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NCJRS Abstract

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NCJ Number: 77489 Find in a Library
Title: Crime and Delinquency - The Last Frontier?
Author(s): M A Milan; C K Long
Date Published: 1980
Page Count: 37
Format: Document
Language: English
Country: United States of America
Annotation: This article examines the magnitude of the crime and delinquency problem in the United States and describes representative behaviorally oriented programs for juvenile and adult offenders.
Abstract: Numerous statistics indicate the major extent of crime and delinquency in the United States and the apparent inability of existing legal, judicial, and correctional procedures to serve as either deterrents or modifiers of criminal behavior. Programs are needed to provide preventive intervention for those individuals who appear likely to engage in serious antisocial behavior. The strategies to be used in these programs will be determined by the model of human behavior on which they are based. While traditional psychological thought emphasizes a medical model of deviant behavior, a more recent approach emphasizes empiricism and objectivity and deals with specifiable relationships between acts and their consequences. This approach is variously labeled as behavior modification, contingency management, or behavior therapy. Prevention and remediation programs based on the behavioral approach have focused on both secondary and tertiary prevention of juvenile delinquency. Tertiary prevention programs, often using token economies, have been used in both long-term institutional settings and in a juvenile detention hall. Among secondary prevention programs with behavioral orientations for juveniles include Achievement Place in Lawrence, Kans. a home-based program designed by the Oregon Research Institute, and the Programming Interpersonal Curricula for Adolescents program. When compared with other programs, behaviorally oriented programs have experienced the most success, although success has at times been limited. Broader and more comprehensive programs are needed. Analysis of behaviorally oriented programs for adult offenders indicate that many strategies have successfully met their ojectives. Tertiary prevention programs included a token economy project for incarcerated adult male felons and a program for segregated prisoners in the Virginia correctional system. Community-based programs which emphasize secondary prevention have also been developed. Overall, the juvenile and adult justice systems represent the last frontiers for the behavioral approach that has proved so effective in education, mental health, mental retardation, and industry. Behavioral approaches have been misunderstood and resisted by the criminal justice system. A further problem is the existence of barriers to truly continuous care of offenders. Nevertheless, behavioral scientists have worked to meet limited objectives and have shown the potential of behaviorally oriented programs. Reference notes and 61 references are provided.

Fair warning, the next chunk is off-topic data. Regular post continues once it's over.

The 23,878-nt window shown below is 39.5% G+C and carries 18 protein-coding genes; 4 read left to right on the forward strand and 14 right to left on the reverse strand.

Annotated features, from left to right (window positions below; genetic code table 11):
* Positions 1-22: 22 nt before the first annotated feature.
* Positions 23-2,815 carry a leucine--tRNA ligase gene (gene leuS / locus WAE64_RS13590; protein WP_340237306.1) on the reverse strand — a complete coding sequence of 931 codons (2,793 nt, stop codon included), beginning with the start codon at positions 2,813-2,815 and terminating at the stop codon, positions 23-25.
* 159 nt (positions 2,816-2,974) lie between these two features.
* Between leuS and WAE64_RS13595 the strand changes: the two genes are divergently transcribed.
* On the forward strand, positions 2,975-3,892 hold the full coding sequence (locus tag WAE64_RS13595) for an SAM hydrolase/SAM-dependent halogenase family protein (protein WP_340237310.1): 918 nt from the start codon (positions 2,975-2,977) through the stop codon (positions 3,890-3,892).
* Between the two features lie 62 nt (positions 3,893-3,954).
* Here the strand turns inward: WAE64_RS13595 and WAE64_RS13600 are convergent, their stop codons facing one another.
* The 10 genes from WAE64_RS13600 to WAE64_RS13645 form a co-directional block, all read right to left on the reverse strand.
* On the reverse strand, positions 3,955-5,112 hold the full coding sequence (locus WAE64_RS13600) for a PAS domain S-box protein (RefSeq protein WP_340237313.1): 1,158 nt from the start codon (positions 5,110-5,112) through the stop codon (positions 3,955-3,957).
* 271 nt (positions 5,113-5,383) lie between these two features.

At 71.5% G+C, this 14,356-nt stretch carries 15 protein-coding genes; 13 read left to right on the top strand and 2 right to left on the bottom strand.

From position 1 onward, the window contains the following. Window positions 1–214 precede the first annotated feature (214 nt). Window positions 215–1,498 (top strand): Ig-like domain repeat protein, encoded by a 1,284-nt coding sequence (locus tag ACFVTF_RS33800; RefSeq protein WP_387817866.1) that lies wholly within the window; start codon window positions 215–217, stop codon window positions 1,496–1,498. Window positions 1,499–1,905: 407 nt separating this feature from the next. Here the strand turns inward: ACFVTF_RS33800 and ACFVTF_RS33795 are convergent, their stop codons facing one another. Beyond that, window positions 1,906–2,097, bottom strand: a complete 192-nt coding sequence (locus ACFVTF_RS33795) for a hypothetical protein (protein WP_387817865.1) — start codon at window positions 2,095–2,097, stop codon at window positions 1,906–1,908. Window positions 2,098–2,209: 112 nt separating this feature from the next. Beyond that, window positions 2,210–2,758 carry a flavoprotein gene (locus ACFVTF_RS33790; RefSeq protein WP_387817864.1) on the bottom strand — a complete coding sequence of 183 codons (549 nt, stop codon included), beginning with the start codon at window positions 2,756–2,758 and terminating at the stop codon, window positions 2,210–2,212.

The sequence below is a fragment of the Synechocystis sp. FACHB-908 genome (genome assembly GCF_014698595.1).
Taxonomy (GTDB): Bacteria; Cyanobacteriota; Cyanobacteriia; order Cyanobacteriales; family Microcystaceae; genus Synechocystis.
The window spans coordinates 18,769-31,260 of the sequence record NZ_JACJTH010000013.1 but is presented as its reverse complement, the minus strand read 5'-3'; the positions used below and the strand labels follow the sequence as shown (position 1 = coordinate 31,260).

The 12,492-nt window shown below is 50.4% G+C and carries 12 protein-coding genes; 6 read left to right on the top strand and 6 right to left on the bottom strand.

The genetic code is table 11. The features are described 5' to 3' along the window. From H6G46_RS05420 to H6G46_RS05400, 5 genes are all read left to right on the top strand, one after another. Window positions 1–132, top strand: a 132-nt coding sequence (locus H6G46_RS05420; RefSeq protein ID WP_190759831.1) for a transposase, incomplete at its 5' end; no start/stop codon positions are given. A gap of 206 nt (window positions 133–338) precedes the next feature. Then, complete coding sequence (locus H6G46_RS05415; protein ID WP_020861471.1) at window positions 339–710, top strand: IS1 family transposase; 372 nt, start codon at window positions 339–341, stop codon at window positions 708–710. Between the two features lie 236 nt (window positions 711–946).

Index Term(s): Behavior modification; Inmate Programs; Offenders; Treatment
Note: From 'Behavioral Community Psychology - Progress and Prospects,' 1980, P 194-230.
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